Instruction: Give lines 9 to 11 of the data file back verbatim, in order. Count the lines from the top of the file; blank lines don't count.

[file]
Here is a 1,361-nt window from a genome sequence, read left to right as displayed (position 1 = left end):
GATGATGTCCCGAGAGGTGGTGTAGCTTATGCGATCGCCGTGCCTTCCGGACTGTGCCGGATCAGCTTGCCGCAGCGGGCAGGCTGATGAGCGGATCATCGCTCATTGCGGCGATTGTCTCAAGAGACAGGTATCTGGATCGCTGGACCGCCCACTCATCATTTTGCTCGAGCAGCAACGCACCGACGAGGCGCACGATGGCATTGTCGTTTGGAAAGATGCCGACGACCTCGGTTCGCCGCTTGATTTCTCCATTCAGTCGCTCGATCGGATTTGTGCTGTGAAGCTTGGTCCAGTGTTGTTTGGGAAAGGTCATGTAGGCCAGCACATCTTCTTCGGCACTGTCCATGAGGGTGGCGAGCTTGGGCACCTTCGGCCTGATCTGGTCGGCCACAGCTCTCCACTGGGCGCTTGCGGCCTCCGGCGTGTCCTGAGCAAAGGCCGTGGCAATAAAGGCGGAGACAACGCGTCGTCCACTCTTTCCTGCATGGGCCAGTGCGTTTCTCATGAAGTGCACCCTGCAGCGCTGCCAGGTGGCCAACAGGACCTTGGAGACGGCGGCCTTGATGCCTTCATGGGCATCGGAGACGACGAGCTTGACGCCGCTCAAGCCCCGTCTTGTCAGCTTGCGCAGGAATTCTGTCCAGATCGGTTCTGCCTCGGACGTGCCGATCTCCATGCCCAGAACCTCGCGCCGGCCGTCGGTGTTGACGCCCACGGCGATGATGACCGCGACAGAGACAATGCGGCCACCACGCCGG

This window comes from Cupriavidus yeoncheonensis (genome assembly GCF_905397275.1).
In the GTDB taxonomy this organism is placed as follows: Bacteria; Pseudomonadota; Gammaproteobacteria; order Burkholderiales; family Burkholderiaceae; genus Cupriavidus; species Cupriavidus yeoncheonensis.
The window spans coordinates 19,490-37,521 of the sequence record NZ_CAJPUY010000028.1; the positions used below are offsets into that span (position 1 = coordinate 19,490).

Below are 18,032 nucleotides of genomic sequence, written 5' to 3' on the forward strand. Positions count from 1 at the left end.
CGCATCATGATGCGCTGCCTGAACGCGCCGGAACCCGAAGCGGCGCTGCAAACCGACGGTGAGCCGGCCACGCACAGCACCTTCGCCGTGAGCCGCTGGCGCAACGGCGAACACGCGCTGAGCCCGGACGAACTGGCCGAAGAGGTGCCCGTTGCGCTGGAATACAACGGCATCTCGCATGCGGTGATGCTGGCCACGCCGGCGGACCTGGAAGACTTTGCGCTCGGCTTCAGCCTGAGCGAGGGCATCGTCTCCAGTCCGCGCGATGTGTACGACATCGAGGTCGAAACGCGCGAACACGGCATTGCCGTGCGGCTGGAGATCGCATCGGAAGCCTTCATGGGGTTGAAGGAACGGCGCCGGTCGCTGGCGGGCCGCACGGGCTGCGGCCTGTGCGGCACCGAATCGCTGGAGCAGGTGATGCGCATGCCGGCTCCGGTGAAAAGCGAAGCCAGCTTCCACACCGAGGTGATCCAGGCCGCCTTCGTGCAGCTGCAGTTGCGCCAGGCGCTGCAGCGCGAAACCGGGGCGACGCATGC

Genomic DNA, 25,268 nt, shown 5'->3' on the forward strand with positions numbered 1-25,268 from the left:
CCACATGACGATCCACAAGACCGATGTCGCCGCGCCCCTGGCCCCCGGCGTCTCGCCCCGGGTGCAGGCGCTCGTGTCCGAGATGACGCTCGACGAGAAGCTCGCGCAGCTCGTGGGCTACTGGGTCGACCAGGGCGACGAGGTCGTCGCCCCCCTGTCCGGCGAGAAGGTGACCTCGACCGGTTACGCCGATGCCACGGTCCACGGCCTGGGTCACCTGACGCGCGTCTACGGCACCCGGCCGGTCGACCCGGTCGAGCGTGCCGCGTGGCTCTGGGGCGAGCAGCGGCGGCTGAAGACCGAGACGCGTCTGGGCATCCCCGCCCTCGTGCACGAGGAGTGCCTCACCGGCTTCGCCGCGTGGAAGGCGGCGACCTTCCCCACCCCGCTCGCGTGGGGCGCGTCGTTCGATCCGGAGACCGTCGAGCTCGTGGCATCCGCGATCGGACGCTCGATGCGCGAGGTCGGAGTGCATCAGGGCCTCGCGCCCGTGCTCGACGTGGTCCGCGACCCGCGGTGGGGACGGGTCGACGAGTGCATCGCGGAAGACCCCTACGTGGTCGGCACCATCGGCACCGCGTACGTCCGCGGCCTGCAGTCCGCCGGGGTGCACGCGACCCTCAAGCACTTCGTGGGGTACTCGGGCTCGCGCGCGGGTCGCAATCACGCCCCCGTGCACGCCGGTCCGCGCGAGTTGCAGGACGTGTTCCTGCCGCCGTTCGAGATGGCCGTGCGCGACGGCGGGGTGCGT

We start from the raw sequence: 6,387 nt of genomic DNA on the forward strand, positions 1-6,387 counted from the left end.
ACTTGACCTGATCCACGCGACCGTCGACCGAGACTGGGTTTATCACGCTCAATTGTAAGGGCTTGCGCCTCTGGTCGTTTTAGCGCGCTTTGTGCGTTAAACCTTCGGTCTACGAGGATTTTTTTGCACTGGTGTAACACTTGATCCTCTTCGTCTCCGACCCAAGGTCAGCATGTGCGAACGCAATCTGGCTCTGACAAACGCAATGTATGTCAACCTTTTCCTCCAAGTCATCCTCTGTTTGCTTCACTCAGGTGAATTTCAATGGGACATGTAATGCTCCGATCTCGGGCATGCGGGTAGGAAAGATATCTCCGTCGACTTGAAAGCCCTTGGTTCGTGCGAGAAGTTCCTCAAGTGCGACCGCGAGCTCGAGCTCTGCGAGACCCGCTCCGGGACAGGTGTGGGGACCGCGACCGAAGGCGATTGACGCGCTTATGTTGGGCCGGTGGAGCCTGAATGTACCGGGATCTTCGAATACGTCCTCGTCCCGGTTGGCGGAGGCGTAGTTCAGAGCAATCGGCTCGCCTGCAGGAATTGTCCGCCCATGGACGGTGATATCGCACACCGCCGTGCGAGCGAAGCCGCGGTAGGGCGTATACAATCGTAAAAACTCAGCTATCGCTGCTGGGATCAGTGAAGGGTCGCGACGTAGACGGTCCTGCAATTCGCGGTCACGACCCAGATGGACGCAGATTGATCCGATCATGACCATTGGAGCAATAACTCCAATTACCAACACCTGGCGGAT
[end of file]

CCACATGACGATCCACAAGACCGATGTCGCCGCGCCCCTGGCCCCCGGCGTCTCGCCCCGGGTGCAGGCGCTCGTGTCCGAGATGACGCTCGACGAGAAGCTCGCGCAGCTCGTGGGCTACTGGGTCGACCAGGGCGACGAGGTCGTCGCCCCCCTGTCCGGCGAGAAGGTGACCTCGACCGGTTACGCCGATGCCACGGTCCACGGCCTGGGTCACCTGACGCGCGTCTACGGCACCCGGCCGGTCGACCCGGTCGAGCGTGCCGCGTGGCTCTGGGGCGAGCAGCGGCGGCTGAAGACCGAGACGCGTCTGGGCATCCCCGCCCTCGTGCACGAGGAGTGCCTCACCGGCTTCGCCGCGTGGAAGGCGGCGACCTTCCCCACCCCGCTCGCGTGGGGCGCGTCGTTCGATCCGGAGACCGTCGAGCTCGTGGCATCCGCGATCGGACGCTCGATGCGCGAGGTCGGAGTGCATCAGGGCCTCGCGCCCGTGCTCGACGTGGTCCGCGACCCGCGGTGGGGACGGGTCGACGAGTGCATCGCGGAAGACCCCTACGTGGTCGGCACCATCGGCACCGCGTACGTCCGCGGCCTGCAGTCCGCCGGGGTGCACGCGACCCTCAAGCACTTCGTGGGGTACTCGGGCTCGCGCGCGGGTCGCAATCACGCCCCCGTGCACGCCGGTCCGCGCGAGTTGCAGGACGTGTTCCTGCCGCCGTTCGAGATGGCCGTGCGCGACGGCGGGGTGCGT

We start from the raw sequence: 6,387 nt of genomic DNA on the forward strand, positions 1-6,387 counted from the left end.
ACTTGACCTGATCCACGCGACCGTCGACCGAGACTGGGTTTATCACGCTCAATTGTAAGGGCTTGCGCCTCTGGTCGTTTTAGCGCGCTTTGTGCGTTAAACCTTCGGTCTACGAGGATTTTTTTGCACTGGTGTAACACTTGATCCTCTTCGTCTCCGACCCAAGGTCAGCATGTGCGAACGCAATCTGGCTCTGACAAACGCAATGTATGTCAACCTTTTCCTCCAAGTCATCCTCTGTTTGCTTCACTCAGGTGAATTTCAATGGGACATGTAATGCTCCGATCTCGGGCATGCGGGTAGGAAAGATATCTCCGTCGACTTGAAAGCCCTTGGTTCGTGCGAGAAGTTCCTCAAGTGCGACCGCGAGCTCGAGCTCTGCGAGACCCGCTCCGGGACAGGTGTGGGGACCGCGACCGAAGGCGATTGACGCGCTTATGTTGGGCCGGTGGAGCCTGAATGTACCGGGATCTTCGAATACGTCCTCGTCCCGGTTGGCGGAGGCGTAGTTCAGAGCAATCGGCTCGCCTGCAGGAATTGTCCGCCCATGGACGGTGATATCGCACACCGCCGTGCGAGCGAAGCCGCGGTAGGGCGTATACAATCGTAAAAACTCAGCTATCGCTGCTGGGATCAGTGAAGGGTCGCGACGTAGACGGTCCTGCAATTCGCGGTCACGACCCAGATGGACGCAGATTGATCCGATCATGACCATTGGAGCAATAACTCCAATTACCAACACCTGGCGGAT